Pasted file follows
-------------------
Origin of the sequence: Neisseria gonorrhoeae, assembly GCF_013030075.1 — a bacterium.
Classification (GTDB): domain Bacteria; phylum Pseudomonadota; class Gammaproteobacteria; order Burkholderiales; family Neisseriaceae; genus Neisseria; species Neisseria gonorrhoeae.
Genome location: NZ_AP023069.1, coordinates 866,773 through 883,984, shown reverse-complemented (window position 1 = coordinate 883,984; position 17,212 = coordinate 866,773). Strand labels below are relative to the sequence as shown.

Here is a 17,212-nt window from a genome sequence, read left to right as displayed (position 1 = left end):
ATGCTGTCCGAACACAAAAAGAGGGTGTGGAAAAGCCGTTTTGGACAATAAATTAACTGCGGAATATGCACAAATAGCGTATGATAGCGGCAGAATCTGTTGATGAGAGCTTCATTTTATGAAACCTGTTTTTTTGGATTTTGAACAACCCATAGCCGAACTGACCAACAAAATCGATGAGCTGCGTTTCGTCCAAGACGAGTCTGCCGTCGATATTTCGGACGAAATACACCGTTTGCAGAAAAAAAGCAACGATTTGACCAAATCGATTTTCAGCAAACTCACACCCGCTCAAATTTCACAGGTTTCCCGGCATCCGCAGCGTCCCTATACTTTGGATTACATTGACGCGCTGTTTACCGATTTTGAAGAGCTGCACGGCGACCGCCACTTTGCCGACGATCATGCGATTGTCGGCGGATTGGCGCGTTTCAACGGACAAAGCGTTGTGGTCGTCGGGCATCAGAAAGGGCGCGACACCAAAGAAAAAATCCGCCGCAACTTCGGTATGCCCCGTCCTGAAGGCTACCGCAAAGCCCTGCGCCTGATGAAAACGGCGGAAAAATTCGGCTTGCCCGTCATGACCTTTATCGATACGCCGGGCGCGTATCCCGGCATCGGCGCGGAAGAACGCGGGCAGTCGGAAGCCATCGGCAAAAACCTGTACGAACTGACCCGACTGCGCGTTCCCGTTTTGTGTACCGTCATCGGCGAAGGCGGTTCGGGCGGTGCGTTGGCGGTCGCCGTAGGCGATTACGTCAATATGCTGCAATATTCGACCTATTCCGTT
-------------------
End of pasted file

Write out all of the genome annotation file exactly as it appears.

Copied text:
Origin of the sequence: Neisseria gonorrhoeae, assembly GCF_013030075.1 — a bacterium.
Classification (GTDB): domain Bacteria; phylum Pseudomonadota; class Gammaproteobacteria; order Burkholderiales; family Neisseriaceae; genus Neisseria; species Neisseria gonorrhoeae.
Genome location: NZ_AP023069.1, coordinates 866,773 through 883,984, shown reverse-complemented (window position 1 = coordinate 883,984; position 17,212 = coordinate 866,773). Strand labels below are relative to the sequence as shown.

Here is a 17,212-nt window from a genome sequence, read left to right as displayed (position 1 = left end):
ATGCTGTCCGAACACAAAAAGAGGGTGTGGAAAAGCCGTTTTGGACAATAAATTAACTGCGGAATATGCACAAATAGCGTATGATAGCGGCAGAATCTGTTGATGAGAGCTTCATTTTATGAAACCTGTTTTTTTGGATTTTGAACAACCCATAGCCGAACTGACCAACAAAATCGATGAGCTGCGTTTCGTCCAAGACGAGTCTGCCGTCGATATTTCGGACGAAATACACCGTTTGCAGAAAAAAAGCAACGATTTGACCAAATCGATTTTCAGCAAACTCACACCCGCTCAAATTTCACAGGTTTCCCGGCATCCGCAGCGTCCCTATACTTTGGATTACATTGACGCGCTGTTTACCGATTTTGAAGAGCTGCACGGCGACCGCCACTTTGCCGACGATCATGCGATTGTCGGCGGATTGGCGCGTTTCAACGGACAAAGCGTTGTGGTCGTCGGGCATCAGAAAGGGCGCGACACCAAAGAAAAAATCCGCCGCAACTTCGGTATGCCCCGTCCTGAAGGCTACCGCAAAGCCCTGCGCCTGATGAAAACGGCGGAAAAATTCGGCTTGCCCGTCATGACCTTTATCGATACGCCGGGCGCGTATCCCGGCATCGGCGCGGAAGAACGCGGGCAGTCGGAAGCCATCGGCAAAAACCTGTACGAACTGACCCGACTGCGCGTTCCCGTTTTGTGTACCGTCATCGGCGAAGGCGGTTCGGGCGGTGCGTTGGCGGTCGCCGTAGGCGATTACGTCAATATGCTGCAATATTCGACCTATTCCGTT